The final design has been unveiled for the dramatically restyled £1 coin, complete with 12 sides and a host of new features that purportedly make it the most secure coin in the world.
The new coin, which was first announced in last year's budget, will go into circulation in 2017. It features a bi-metallic construction, similar to that of the current £2 coin, two colours, 12 sides and the Royal Mint's new anti-counterfeiting technology, iSIS, which can scan and verify coins as authentic within seconds.
The Royal Mint says the three-levels of 'banknote-strength' security will be overt, covert and forensic. Coins equipped with iSIS have the same additive-security technology found in banknotes, fuel and perfume, which will last around 30 years.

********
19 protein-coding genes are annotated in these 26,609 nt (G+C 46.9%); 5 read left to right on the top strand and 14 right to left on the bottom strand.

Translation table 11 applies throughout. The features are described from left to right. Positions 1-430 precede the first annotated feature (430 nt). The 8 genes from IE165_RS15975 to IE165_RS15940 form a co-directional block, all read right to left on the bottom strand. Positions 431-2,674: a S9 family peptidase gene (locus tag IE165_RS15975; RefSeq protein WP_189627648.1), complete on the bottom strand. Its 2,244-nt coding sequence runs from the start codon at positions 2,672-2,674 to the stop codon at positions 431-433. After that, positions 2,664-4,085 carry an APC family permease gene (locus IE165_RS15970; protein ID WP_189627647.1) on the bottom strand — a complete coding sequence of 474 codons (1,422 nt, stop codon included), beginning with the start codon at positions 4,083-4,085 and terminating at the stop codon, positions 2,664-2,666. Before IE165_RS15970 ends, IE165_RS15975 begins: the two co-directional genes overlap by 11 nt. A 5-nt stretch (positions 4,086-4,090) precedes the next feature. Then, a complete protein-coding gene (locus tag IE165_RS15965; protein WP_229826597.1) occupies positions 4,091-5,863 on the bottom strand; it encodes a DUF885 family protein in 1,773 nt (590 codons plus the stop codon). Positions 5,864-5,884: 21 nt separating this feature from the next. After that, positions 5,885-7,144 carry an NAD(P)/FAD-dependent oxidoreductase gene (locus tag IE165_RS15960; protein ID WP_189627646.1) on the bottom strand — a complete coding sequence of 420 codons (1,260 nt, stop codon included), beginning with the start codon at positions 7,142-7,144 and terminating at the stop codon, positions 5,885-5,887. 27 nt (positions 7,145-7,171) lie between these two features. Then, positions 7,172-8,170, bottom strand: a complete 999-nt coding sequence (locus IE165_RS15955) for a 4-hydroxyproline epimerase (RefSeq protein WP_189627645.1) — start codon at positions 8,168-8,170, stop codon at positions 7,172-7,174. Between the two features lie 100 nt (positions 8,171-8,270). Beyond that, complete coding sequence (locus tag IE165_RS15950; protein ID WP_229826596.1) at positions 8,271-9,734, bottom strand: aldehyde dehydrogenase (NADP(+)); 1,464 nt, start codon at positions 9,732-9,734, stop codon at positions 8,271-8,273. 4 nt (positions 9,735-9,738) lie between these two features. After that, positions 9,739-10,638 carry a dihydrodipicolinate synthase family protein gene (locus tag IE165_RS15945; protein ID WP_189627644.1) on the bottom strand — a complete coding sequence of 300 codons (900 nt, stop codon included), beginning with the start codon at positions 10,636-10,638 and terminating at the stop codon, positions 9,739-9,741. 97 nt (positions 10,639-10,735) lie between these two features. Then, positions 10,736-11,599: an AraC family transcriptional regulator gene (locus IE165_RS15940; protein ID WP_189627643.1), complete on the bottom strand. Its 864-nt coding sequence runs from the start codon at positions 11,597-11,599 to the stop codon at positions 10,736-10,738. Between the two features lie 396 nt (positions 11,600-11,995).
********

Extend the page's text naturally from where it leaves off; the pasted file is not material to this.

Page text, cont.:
The drive to reduce counterfeit coins comes as data from the Royal Mint estimates that three per cent of all £1 coins, or 45 million, that are currently in circulation are forgeries - a figure which reaches six per cent in certain parts of the country.
The design, which combines the leek, shamrock, thistle and rose, is the work of teenager David Pearce who won a competition to have his image featured on the coin.
As the debate between physical and digital cash rages on, some social media critics have been quick to mock the government's lack of virtual imagination:
In another push for cash security, the Bank of England announced last year it will introduce plastic and polymer banknotes in 2016 which will be harder to forge.